Friday Five

The Friday Five: March 2, 2012

Friday Five

Friday Five : ‘frī-(,)dā,-dē ‘fīv : On the sixth day of every week, I hit the shuffle button on my iTunes, then share the first five tracks and thought for each track. Sometimes there is a playlist involved, occasionally we’ll have a guest, but most of the time it’s just me. The rest is up to you, our friends and readers! Fire up your media player of choice and share the first five random track of your shuffle in the comments.

The Five:

“Nice Guys” by We Are Scientists (from Barbara, 2010)

I love tripping over songs that I forgot about. Ironically, the music blogosphere completely forgot about We Are Scientists by the time this release came out, which is a damn shame as it contains some of their strongest songs.

“The Stars of Track and Field” by Belle and Sebastian (from If You’re Feeling Sinister, 1996)

Oh, the toothache! Now with 90% more trumpet!

I kid, because I care. I stumbled onto Belle and Sebastian during my stint working at a record store in the mid-’90s. Yes, an actual record store.

“Long Kiss Goodnight” by The Notorious B.I.G. (from Life After Death, 1997)

Goddammit, Diddy is one annoying motherfucker.

“Leave in Silence (longer)” by Depeche Mode (from A Broken Frame, 1982)

Just lovely.

“Granny” by Dave Matthews Band (from Warehouse 8, Volume 3, 2007)

“Love! Baby!” Nothing like wrapping up another Friday Five with a little bit of love. To quote my friend Dennis, “Hope you all hear something good this weekend!”

What’s on your shuffle today?


  • Phil

    Foo Fighters – “But Honestly” (Echoes, Silence, Patience & Grace, 2007)
    Dave Grohl has to be one of the hardest-working people in rock music today, and say what you will, I like most everything he’s ever done on one level or another. “But Honestly” is no different. I love the simplicity of first half of the song with just Dave’s voice and acoustic guitar and how it builds into this whole other stadium rock anthem thing.

    Glen Phillips – “Cleareyed” (Winter Pays for Summer, 2005)
    Fingers crossed that iTunes continues to serve up a good Friday Five. Glen Phillips is one of my favorite songwriters, and again, there’s not much he does that I don’t like. Winter Pays for Summer should have been a breakthrough album for the former Toad the Wet Sprocket singer, but I’m beginning to realize that I just don’t understand the music industry. At all.

    Victor – “Victor” (Victor, 1996)
    Uh-oh, here’s where iTunes goes wonky on me. This comes from a solo album Rush’s Alex Lifeson released under the project name Victor. The title track bears absolutely no resemblance to anything Rush has ever released, and if you didn’t already know this was Lifeson, you wouldn’t believe it. While most of the album features former I Mother Earth singer Edwin on vocals, “Victor” is a spoken-word track of sorts with Lifeson handling the “vocals.” Victor is mostly made up of heavier, post-modern alterna-rock-styled tunes, but this one is just plain strange.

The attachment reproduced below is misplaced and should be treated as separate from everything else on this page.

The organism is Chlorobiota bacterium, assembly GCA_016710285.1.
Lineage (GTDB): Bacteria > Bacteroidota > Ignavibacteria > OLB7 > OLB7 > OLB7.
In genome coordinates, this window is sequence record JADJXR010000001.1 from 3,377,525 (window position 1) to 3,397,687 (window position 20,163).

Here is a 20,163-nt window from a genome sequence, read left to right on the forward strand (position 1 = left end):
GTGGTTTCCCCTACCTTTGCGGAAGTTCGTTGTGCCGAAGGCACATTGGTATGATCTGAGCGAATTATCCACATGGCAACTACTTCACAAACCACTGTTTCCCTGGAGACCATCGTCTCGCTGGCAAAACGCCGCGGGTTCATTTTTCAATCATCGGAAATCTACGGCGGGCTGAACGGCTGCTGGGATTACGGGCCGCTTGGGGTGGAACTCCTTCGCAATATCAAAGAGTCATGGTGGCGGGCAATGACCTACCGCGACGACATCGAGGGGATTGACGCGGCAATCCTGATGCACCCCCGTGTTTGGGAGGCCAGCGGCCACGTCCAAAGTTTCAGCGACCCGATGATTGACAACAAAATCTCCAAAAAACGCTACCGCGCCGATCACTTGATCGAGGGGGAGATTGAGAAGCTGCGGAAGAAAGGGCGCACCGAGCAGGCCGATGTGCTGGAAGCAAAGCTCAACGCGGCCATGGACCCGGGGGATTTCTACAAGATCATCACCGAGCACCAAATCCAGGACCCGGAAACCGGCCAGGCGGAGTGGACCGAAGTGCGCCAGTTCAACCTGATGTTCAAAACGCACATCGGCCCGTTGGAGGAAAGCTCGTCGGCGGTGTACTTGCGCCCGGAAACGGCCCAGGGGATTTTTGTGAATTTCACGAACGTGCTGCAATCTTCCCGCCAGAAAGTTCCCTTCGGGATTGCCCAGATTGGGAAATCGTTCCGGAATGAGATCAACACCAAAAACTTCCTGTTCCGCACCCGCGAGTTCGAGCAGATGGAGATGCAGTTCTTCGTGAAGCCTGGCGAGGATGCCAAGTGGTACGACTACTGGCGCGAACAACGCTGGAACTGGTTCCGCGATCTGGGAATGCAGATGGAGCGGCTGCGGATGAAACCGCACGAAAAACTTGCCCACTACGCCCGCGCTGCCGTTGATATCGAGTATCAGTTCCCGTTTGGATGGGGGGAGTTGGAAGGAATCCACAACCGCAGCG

The Scooters – “Throw Your Arms Around Me (Live)” (Peepshow, 2000)
    I’m not sure how I came across the Scooters, but given the catchy pop tunes and sweet vocal harmonies, I’m guessing it was probably from my favorite rock ‘n’ roll snob Jay. This particular song is a live cover of a tune from the Australian band Hunters & Collectors, and while it strips away the decidedly 80s feel of the original, it is so unlike the rest of the Peepshow EP that you can’t use it as the measuring stick to judge whether you would like the rest of the album.

    Thin Lizzy – “Romeo and the Lonely Girl” (Jailbreak, 1976)
    This is not my favorite Thin Lizzy tune, but the more I listen to Phil Lynott’s work, the more I find to like. This is a good way to close out today’s Friday Five.
    iTunes, you did alright by me this week.

  • EightE1

    Just occurred to me that I haven’t posted here in a couple weeks. Where’s my head been?

    Anyway …

    Ryan Adams, “Ashes & Fire”
    Death Cab for Cutie, “Home is a Fire”
    Damien Jurado, “Reel to Reel”
    Black Keys, “Nova Baby”
    Joseph Arthur, “No Surrender Comes for Free”

  • dslifton

    “World Inside The World” – Rhett Miller. I love Jon Brion, but I think he overproduced The Instigator. This is one of the few songs where he kept things to a minimum and let Rhett’s great song shine.

    “A Nickel & A Nail” – O.V. Wright. One of southern soul’s most underrated belters.

    “Sweet Black Angel” – The Rolling Stones. Exile On Main Street’s ode to Parr’s mom.

    “A Murder Of One” – Counting Crows. What Parr is going to perform after reading what I just wrote.

    “Walking The Blues” – Johnny Cash. A little Johnny Cash on a Friday is always a good way to start the weekend.

  • Dennis Corrigan

    Waiting impatiently Springsteen on Fallon tonight (and knowing full well I’ll probably fall asleep):

    1. “Stevie Nicks” by The Hold Steady from Separation Sunday – sex, drugs, Catholicism. 2. “Anyway You Want It’ by Tom Petty & The Heartbreakers from the Live Anthology.  The covers on this set are generally great.  This one not so much.
    3. “Old Love” by Eric Clapton from 24 Nights.  A 13+ minute take on a song from Journeyman.  Being faithful to the Five, I’ll listen to all of it, but it’s another strike against my making it to 12:30
    4. “Crescent City” by Lucinda Williams from her eponymous ’88 release.  Had to rouse myself after that last one, but really like Lucinda’s homage to New Orleans
    5. “Don’t Look Back” by Bruce Springsteen from Tracks – It’s a sign!

    Hope you hear something great this weekend!

    • dslifton

      I saw Clapton on that tour (supporting Journeyman). That solo on Old Love was the highlight. I think it was like five minutes long and every note crushed. 

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